Defense

June 7, 2012

Doing one’s best remains guiding principle of Air Force’s first female 4-star general

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by Monica D. Morales
AFMC Public Affairs

Gen. Janet C. Wolfenbarger is pinned with her fourth star by her daughter, Callie, and her husband, retired Air Force Col. Craig Wolfenbarger, during a promotion ceremony June 5, 2012, at the National Museum of the United States Air Force. The promotion makes Wolfenbarger the first female four-star general in the Air Force.

Through a more than three-decade career punctuated by differing assignment locations, duties and ranks, Gen. Janet C. Wolfenbarger maintains that one constant has guided her career and will continue to as she transitions into her post as the service’s first female four-star general.

“I approach my Air Force service now the same way I have throughout my career, with the aim of doing the best job I can to accomplish the mission,” the Air Force Materiel Command commander said.

This guiding tenet also undoubtedly led her through her time at the U.S. Air Force Academy, where in 1980 she graduated as a member of the first class with female cadets. Inspired to apply for the service academy after her father – then an Air Force major – arrived home from work announcing that women were eligible to do so, Wolfenbarger submitted an application and got accepted.

Armed with her father’s advice that life as a cadet would entail being “stripped of your rights and having them handed back to you one at a time,” she also found her time there was one of profound growth. Encountering new challenges and pressures daily brought Wolfenbarger the opportunity to gain more knowledge about herself.

“The Academy put me in situations that stretched me – mentally, physically, emotionally and academically,” she said. “I came out on the other side of those experiences knowing I am far more capable than I ever thought I could be.”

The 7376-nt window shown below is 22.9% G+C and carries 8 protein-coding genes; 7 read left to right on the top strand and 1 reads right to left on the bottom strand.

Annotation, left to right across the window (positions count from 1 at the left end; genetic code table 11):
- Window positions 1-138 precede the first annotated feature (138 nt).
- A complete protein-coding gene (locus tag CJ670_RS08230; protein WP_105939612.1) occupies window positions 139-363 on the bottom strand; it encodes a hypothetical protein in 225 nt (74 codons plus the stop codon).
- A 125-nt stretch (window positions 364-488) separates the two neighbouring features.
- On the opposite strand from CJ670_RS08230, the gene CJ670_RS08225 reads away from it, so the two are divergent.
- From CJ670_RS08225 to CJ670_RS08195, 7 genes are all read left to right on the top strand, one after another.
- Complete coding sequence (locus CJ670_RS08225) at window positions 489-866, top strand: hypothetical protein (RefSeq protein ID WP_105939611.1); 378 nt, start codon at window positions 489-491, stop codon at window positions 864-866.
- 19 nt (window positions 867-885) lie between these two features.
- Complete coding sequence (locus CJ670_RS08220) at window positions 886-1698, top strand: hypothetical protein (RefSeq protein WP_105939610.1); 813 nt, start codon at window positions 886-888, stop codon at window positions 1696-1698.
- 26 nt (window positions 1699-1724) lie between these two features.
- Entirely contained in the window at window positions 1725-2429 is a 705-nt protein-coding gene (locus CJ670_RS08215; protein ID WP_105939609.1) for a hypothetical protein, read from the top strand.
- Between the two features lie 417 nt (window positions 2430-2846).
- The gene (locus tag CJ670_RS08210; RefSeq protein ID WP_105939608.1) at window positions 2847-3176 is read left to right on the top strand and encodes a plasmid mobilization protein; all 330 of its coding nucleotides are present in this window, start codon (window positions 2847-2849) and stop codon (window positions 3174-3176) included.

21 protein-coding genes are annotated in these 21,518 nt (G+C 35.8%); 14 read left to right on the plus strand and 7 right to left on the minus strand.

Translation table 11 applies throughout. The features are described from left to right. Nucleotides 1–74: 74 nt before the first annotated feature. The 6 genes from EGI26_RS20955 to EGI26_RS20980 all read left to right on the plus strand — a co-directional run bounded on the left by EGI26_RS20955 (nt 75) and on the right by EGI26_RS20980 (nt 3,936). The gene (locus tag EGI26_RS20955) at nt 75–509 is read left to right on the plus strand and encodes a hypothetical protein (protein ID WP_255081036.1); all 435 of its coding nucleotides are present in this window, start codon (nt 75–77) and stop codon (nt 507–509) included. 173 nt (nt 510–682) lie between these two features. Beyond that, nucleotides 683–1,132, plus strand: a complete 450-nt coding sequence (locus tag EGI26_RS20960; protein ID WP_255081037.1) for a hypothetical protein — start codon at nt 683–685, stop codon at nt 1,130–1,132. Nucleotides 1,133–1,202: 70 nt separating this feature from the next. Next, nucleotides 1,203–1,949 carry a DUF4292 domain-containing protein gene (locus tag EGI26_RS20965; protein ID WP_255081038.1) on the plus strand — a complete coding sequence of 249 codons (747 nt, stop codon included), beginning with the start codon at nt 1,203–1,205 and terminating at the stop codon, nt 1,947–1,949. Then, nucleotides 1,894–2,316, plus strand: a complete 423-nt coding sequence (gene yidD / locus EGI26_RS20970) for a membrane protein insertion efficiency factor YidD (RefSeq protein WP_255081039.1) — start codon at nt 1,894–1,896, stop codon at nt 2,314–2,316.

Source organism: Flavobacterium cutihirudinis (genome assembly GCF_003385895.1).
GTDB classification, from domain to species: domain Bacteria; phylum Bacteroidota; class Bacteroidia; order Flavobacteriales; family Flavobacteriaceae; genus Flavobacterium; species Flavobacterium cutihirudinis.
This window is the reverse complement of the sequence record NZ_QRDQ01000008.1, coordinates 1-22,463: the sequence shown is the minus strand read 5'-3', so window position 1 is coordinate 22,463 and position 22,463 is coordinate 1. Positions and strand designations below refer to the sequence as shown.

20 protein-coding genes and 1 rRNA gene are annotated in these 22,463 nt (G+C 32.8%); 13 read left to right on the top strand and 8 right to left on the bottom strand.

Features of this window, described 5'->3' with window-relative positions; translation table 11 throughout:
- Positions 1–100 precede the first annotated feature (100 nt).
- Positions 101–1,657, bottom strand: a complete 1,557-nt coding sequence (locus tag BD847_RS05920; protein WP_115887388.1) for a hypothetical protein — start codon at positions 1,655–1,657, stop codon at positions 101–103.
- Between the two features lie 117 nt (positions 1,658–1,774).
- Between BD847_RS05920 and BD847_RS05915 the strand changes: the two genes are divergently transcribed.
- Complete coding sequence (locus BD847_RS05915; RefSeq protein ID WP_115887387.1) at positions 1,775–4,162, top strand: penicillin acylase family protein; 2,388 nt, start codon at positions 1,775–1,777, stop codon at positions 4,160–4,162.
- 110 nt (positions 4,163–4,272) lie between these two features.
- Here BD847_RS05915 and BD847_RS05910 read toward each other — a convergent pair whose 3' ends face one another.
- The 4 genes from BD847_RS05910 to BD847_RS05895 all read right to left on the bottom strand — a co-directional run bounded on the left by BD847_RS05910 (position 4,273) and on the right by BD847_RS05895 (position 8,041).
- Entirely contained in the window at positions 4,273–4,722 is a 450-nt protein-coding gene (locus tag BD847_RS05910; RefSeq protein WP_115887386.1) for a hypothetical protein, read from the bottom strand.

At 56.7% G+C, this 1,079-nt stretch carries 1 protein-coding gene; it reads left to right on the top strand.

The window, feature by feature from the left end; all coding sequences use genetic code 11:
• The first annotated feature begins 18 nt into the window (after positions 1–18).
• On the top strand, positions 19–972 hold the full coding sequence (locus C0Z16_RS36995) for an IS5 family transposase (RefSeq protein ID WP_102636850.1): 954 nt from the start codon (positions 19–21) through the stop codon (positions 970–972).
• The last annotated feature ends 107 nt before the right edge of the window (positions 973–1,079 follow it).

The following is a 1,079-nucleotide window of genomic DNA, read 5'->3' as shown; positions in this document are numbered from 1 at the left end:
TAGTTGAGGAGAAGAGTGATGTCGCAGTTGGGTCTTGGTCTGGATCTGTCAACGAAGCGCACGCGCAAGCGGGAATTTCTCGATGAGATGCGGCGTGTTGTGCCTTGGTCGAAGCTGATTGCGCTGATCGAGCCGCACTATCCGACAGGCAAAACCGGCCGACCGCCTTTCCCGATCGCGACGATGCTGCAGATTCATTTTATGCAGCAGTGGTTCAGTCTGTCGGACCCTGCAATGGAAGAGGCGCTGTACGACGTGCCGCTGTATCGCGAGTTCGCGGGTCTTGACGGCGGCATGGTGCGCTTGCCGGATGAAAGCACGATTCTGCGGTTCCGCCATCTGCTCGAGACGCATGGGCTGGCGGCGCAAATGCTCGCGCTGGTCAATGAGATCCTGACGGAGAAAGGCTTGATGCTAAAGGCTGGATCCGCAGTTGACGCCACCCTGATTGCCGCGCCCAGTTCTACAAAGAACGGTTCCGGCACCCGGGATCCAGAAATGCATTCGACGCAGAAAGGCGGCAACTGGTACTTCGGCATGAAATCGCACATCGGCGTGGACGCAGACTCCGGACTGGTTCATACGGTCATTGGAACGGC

Wolfenbarger’s learning, both academically and professionally, would continue well beyond her time at the Air Force Academy. In 1985 she earned a master’s degree in aeronautics and astronautics from the Massachusetts Institute of Technology, and in 1994 she earned a master’s in national resource strategy from the National Defense University.

She began her career in acquisitions as an engineer at Eglin Air Force Base, Fla., and has held a variety of assignments at headquarters Electronic Security Command and Air Force Systems Command, one of the predecessor commands to AFMC.

The general has held several positions in the F-22 System Program Office, served as the F-22 lead program element monitor, and was the B-2 system program director.

She also commanded the Aeronautical Systems Center’s C-17 Systems Group, Mobility Systems Wing, and was the service’s director of the Air Force Acquisition Center of Excellence at the Pentagon, then served as director of the headquarters AFMC Intelligence and Requirements Directorate here.

Wolfenbarger received her third star in December 2009 and became the Air Force’s highest-ranking woman in January 2010. She served as AFMC vice commander from December 2009 to September 2011.

“Spending the bulk of my career in AFMC – and its predecessor Air Force Systems Command – has given me a clear understanding of the mission and an appreciation for the caliber of the workforce,” she said. “It’s also reinforced for me just how critical AFMC support is to the overall Air Force mission.”

And she is grateful for the opportunities the Air Force has given her.

“I give the Air Force great credit for embracing diversity and allowing me and so many others to be part of a great team, not only at the Academy, but throughout my career,” she said.

Wolfenbarger said that increased diversity in the workforce benefits the Air Force as an institution.

“I’ve seen tremendous progress in the expansion of opportunities for women, just in the time I’ve been in service,” she said. “The number of women has almost doubled, and 99 percent of all career fields are now open to women.”

For the last two years, Wolfenbarger has been a key participant in the Joint Women’s Leadership Symposium, where she has delivered keynote addresses and taken part in panel discussions about the relevance of women in the Department of Defense.

Though this newest AFMC commander will outline the command’s priorities shortly after her change of command ceremony June 5, she acknowledges the challenges facing the command as the Air Force contends with constrained budgets and enduring missions.

“There has probably been no better environment in my time in the Air Force in which to put forth good ideas, and have those good ideas get a sound hearing so that we can collectively respond to our part of the budget challenge,” she said.

“AFMC has already embraced finding ways to accomplish the mission more efficiently, while also preserving the welfare of our people – but we’re not finished yet.”




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